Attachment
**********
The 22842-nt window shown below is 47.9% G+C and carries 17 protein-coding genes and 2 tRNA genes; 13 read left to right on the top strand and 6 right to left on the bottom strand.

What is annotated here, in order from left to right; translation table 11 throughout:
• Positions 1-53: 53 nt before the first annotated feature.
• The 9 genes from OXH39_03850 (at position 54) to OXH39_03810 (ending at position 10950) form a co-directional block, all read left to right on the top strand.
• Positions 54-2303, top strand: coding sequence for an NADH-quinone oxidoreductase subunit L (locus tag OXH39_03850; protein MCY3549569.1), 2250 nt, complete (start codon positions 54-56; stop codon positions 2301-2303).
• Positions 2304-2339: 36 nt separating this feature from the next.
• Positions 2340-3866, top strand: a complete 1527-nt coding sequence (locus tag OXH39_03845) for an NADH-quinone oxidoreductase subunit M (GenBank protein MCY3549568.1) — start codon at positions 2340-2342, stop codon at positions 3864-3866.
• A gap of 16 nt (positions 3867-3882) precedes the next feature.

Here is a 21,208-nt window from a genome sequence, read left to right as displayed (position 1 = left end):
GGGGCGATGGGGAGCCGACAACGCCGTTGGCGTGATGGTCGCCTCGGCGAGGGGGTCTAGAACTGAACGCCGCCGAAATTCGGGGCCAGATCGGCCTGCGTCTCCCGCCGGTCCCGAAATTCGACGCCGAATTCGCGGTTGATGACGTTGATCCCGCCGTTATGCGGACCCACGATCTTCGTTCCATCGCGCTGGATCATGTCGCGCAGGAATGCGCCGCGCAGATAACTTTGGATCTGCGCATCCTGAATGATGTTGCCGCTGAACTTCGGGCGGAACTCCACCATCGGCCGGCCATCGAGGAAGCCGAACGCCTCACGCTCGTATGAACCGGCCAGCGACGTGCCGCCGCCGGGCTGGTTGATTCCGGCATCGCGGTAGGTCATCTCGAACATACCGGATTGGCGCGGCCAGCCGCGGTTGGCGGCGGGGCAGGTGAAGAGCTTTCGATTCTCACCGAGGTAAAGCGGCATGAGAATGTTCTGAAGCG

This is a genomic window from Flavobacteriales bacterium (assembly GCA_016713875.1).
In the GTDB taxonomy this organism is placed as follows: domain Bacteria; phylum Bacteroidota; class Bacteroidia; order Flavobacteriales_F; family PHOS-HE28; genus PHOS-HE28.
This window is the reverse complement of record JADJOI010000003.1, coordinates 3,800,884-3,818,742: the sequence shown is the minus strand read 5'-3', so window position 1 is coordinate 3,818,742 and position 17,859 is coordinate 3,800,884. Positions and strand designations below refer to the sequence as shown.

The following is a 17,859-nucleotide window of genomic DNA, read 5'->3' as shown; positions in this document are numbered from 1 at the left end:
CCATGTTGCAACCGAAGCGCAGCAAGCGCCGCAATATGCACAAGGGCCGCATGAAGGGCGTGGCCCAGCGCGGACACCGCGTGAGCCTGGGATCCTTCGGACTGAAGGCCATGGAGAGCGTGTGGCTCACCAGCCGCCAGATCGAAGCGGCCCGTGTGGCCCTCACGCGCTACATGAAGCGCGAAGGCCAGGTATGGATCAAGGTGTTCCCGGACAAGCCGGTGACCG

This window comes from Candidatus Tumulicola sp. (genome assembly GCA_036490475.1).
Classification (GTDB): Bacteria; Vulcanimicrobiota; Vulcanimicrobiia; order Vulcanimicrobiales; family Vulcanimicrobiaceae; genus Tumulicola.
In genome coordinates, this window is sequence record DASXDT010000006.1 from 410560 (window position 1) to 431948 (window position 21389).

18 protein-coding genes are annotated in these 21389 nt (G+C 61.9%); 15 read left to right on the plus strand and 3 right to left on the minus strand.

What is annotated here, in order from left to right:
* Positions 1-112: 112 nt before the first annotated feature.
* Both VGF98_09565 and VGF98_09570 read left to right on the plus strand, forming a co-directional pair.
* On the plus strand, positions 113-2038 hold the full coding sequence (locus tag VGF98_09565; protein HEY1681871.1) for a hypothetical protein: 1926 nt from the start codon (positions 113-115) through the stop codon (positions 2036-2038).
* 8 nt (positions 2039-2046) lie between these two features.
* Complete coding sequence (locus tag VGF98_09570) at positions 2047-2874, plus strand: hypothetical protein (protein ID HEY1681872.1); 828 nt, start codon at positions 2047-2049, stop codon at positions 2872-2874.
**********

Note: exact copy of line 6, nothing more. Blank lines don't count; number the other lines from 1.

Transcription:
• Positions 2304-2339: 36 nt separating this feature from the next.